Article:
New! Seeing the forest for Amy Talluto’s trees
What’s that in the forecast? Several days into the 60s? Finally, the layers are coming off! Light jacket season has arrived, and with it the urge to fling ourselves into the outdoors, find some fresh air, and go full GORP. Spring is low-key optimal for hiking, high time to embrace the beauty of short-lived blooms and sprouts, and spot some newborn wildlife. The leaf-peepers won’t crowd the trails until fall, and there’s no snow to trudge through, but temps are still cool enough that you won’t instantly be drenched in sweat. And green! The welcome sight of so much green multiplying every day. To engulf yourself in it after the equinox is a sort of baptism by nature, a deeply restorative, even invigorating phenomenon—a feeling Amy Talluto somehow manages to convey in the immersive nature experience of her new edition: Black Creek.
The lush, green grove portrayed here is a particularly striking section of Black Creek Preserve, a 130-acre woodland tract in Esopus, upstate New York. Tipping slenderly toward the center of the frame are the shaded trunks of eastern hemlock trees. When their needles shed into the creek below, their tannins turn the water black—giving the preserve its name and the creek an otherworldly countenance. The creek’s inky surface also invites rich reflections from the surrounding flora, adding to its mysterious aura. Talluto masterfully captures the enigmatic, inverted world on the water’s surface, and the dappled light cutting through the canopy to caress a patch of leaves, flirt with a knoll, or commune with a fallen tree.
Color and light are inflection points in Talluto's painting, something she executed with great intention. Black Creek is part of a series the artist created inspired by Eudora Welty’s short story, Moon Lake, in which the author describes the night sky as "pale as a green grape, transparent as grape flesh over each tree.” This grape imagery and the story’s descriptions of dense, verdant woods stuck with Talluto, reverberating through her painting practice and evolving into the ethereal mood and emerald wash of Black Creek and its counterparts. The time of day is indiscernible, replaced instead by a sort of forest time, an ambiguous dance of darkness and light.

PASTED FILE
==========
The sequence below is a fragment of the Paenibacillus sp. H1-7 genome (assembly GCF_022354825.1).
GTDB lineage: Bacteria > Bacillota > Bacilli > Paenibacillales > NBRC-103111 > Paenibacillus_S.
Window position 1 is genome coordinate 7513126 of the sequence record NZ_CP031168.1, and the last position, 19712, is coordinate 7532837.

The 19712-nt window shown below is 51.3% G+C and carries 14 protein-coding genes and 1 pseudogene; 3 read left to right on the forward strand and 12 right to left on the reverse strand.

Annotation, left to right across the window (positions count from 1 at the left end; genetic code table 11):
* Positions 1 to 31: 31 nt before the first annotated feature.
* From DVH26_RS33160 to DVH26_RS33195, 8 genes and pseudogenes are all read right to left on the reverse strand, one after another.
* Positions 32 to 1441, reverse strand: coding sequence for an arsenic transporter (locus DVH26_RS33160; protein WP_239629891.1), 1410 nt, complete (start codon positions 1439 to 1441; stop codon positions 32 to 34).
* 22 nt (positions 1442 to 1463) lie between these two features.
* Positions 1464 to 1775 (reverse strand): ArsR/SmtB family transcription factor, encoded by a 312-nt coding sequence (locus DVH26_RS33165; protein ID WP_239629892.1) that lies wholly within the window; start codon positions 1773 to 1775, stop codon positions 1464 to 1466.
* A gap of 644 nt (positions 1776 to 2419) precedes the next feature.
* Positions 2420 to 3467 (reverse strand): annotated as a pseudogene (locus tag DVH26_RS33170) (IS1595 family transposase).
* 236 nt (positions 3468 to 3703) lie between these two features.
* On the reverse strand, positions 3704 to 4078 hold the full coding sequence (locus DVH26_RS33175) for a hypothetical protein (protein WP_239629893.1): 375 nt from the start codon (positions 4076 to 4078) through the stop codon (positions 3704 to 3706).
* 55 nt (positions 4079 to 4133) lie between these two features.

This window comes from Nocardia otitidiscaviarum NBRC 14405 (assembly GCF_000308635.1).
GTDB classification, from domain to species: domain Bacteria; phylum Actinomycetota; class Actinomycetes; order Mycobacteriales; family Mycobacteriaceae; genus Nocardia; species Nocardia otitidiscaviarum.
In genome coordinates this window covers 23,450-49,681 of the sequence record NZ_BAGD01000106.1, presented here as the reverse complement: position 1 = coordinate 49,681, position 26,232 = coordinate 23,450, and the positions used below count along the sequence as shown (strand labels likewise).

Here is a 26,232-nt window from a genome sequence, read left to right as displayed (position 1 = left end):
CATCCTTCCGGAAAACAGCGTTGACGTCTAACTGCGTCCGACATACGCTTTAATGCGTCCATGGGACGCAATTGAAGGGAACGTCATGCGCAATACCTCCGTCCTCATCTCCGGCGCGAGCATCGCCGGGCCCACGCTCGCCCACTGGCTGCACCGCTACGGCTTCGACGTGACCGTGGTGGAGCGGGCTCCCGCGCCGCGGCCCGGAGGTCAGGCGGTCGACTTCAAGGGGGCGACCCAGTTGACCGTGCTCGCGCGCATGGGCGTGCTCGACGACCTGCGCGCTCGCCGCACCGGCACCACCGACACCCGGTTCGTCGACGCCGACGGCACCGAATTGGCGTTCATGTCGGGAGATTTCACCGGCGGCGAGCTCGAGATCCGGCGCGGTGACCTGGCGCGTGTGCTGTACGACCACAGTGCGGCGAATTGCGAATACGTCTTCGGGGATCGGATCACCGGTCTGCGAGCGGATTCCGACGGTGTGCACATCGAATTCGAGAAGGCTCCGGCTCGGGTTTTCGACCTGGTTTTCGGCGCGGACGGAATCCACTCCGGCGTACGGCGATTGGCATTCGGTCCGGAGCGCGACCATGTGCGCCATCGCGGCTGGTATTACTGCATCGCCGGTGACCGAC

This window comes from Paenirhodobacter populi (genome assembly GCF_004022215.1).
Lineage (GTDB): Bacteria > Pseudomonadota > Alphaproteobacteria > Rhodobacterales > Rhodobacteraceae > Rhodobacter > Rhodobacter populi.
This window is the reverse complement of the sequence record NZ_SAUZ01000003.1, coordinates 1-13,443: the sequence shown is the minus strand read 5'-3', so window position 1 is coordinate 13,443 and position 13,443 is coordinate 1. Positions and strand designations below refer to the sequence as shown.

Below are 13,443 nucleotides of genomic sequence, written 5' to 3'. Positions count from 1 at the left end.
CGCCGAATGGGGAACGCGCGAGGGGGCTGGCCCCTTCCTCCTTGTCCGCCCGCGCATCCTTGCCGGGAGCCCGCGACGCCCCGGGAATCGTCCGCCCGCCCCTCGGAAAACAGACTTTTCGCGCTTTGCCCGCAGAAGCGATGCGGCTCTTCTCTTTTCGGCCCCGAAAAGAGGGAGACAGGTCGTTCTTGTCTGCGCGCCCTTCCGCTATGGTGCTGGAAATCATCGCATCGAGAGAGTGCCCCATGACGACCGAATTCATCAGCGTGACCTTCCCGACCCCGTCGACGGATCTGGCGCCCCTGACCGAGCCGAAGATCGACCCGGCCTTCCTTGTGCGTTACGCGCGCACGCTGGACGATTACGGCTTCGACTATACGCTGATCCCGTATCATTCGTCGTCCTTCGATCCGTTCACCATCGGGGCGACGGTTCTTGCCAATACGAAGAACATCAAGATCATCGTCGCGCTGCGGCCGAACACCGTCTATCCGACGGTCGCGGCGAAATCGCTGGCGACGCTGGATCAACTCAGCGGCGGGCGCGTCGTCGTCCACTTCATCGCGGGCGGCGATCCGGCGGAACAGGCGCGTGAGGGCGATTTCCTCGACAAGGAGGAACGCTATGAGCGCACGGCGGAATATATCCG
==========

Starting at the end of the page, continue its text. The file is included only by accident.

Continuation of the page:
There’s so much to notice in Black Creek, so many stirring details that make this nature moment come alive—and the way the artist sees it, that’s simply doing the scene justice. In this video, Talluto discusses her process and leads a brief amble through Black Creek Preserve. Speaking to the filmmaker, she asks: nature is “seen as a backdrop to a play … but what if it’s the main character?” What if nature were allowed to fully express its eccentricities, given center stage instead of a supporting role? Talluto’s drawn to natural subjects with an almost human air, and those that astonish, agitate or attract. “I want to stay in reality,” she says, but her work does so while emphasizing the incredible, unexpected, evocative forms and figures she finds in nature, encounters that elicit an emotional response in return—one she translates via paintbrush to share with her viewer.
The power of Talluto’s pieces lies in the fact that her landscapes aren’t fantasy—nature really is this wonderfully weird (to use her own word). Here’s an artist with a profound appreciation for the irregularities and idiosyncrasies of the natural world, for its infinite possibility to surprise, and she’s capable of communicating it. Venture out and experience for yourself, then hang Black Creek on your wall and bring that elusive beauty in.
With art for everyone,